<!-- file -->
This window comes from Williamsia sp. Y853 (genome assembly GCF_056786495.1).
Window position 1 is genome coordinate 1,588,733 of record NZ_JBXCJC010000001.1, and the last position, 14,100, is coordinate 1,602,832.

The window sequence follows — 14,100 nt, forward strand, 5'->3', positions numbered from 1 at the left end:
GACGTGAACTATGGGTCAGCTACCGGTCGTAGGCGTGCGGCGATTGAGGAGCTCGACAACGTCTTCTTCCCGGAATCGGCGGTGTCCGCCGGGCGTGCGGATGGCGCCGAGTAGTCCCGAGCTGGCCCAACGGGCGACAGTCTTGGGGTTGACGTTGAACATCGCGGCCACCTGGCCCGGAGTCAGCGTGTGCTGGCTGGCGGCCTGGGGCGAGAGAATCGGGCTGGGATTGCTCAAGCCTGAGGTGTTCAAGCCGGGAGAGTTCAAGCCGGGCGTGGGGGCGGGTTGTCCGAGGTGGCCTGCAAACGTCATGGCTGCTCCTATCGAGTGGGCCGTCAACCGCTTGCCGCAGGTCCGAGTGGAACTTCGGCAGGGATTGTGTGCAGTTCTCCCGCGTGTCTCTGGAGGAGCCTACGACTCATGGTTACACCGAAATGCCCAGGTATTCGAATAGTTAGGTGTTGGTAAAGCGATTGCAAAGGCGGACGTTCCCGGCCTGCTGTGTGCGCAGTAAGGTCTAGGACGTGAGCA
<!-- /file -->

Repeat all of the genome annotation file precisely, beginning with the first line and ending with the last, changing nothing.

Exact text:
This window comes from Williamsia sp. Y853 (genome assembly GCF_056786495.1).
Window position 1 is genome coordinate 1,588,733 of record NZ_JBXCJC010000001.1, and the last position, 14,100, is coordinate 1,602,832.

The window sequence follows — 14,100 nt, forward strand, 5'->3', positions numbered from 1 at the left end:
GACGTGAACTATGGGTCAGCTACCGGTCGTAGGCGTGCGGCGATTGAGGAGCTCGACAACGTCTTCTTCCCGGAATCGGCGGTGTCCGCCGGGCGTGCGGATGGCGCCGAGTAGTCCCGAGCTGGCCCAACGGGCGACAGTCTTGGGGTTGACGTTGAACATCGCGGCCACCTGGCCCGGAGTCAGCGTGTGCTGGCTGGCGGCCTGGGGCGAGAGAATCGGGCTGGGATTGCTCAAGCCTGAGGTGTTCAAGCCGGGAGAGTTCAAGCCGGGCGTGGGGGCGGGTTGTCCGAGGTGGCCTGCAAACGTCATGGCTGCTCCTATCGAGTGGGCCGTCAACCGCTTGCCGCAGGTCCGAGTGGAACTTCGGCAGGGATTGTGTGCAGTTCTCCCGCGTGTCTCTGGAGGAGCCTACGACTCATGGTTACACCGAAATGCCCAGGTATTCGAATAGTTAGGTGTTGGTAAAGCGATTGCAAAGGCGGACGTTCCCGGCCTGCTGTGTGCGCAGTAAGGTCTAGGACGTGAGCA